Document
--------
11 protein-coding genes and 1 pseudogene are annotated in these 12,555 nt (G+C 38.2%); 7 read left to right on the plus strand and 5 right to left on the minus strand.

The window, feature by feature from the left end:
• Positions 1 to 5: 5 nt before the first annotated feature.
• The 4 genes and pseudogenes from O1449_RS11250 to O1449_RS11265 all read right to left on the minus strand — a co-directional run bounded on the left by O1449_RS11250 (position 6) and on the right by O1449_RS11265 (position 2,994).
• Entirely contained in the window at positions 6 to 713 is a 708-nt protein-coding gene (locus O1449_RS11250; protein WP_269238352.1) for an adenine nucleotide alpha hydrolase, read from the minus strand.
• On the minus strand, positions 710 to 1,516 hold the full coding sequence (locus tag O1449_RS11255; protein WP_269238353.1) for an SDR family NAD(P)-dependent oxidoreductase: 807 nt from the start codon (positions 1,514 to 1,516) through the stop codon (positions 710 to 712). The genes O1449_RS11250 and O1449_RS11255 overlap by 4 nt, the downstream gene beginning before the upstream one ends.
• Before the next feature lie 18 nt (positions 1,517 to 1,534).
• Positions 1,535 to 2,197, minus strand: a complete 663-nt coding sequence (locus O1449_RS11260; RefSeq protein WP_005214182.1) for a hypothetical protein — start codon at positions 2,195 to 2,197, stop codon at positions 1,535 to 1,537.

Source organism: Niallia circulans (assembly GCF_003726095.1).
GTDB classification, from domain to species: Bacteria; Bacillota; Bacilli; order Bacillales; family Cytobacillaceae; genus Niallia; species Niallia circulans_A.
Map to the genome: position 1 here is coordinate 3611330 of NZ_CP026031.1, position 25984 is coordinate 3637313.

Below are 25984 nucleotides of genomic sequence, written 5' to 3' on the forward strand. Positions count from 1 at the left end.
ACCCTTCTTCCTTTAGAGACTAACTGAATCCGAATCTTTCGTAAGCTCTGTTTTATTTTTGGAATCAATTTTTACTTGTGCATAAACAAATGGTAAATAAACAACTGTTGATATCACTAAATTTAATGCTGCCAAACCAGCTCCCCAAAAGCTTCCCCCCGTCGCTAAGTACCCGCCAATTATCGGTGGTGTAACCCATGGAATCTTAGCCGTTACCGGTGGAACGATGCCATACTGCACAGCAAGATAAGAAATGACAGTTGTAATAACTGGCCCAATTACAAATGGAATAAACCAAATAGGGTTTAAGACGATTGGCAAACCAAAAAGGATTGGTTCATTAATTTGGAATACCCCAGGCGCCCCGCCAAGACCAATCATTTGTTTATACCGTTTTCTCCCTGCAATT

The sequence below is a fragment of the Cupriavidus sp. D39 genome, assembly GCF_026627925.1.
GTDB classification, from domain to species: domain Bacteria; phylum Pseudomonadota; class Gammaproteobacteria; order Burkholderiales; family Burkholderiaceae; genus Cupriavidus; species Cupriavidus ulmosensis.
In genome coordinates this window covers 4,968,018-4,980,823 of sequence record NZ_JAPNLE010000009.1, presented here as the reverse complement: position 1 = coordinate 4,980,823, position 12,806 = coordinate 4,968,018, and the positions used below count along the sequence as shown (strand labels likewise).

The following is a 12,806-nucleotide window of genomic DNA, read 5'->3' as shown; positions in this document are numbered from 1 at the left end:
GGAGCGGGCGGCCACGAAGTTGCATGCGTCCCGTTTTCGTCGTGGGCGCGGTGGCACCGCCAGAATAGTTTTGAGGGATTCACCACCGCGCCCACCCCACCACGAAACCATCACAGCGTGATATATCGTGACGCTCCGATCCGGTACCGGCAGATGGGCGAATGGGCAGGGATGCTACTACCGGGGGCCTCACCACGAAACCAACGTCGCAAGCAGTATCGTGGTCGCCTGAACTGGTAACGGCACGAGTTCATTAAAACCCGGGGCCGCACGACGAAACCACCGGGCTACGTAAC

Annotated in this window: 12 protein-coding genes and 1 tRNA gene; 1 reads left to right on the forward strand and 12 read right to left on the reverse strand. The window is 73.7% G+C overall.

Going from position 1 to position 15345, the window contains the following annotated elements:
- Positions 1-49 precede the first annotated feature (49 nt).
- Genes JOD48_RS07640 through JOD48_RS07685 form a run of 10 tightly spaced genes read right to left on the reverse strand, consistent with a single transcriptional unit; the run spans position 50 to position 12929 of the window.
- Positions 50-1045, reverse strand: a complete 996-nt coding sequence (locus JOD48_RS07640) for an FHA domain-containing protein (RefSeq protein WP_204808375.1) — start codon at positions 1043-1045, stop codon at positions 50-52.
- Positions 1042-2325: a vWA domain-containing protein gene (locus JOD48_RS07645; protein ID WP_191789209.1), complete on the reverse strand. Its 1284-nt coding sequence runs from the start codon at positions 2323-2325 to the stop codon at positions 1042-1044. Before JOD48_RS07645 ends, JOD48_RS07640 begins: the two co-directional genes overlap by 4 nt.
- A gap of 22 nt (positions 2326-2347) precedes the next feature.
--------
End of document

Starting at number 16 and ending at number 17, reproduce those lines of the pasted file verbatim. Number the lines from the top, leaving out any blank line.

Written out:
In genome coordinates this window covers 4,968,018-4,980,823 of sequence record NZ_JAPNLE010000009.1, presented here as the reverse complement: position 1 = coordinate 4,980,823, position 12,806 = coordinate 4,968,018, and the positions used below count along the sequence as shown (strand labels likewise).

The following is a 12,806-nucleotide window of genomic DNA, read 5'->3' as shown; positions in this document are numbered from 1 at the left end: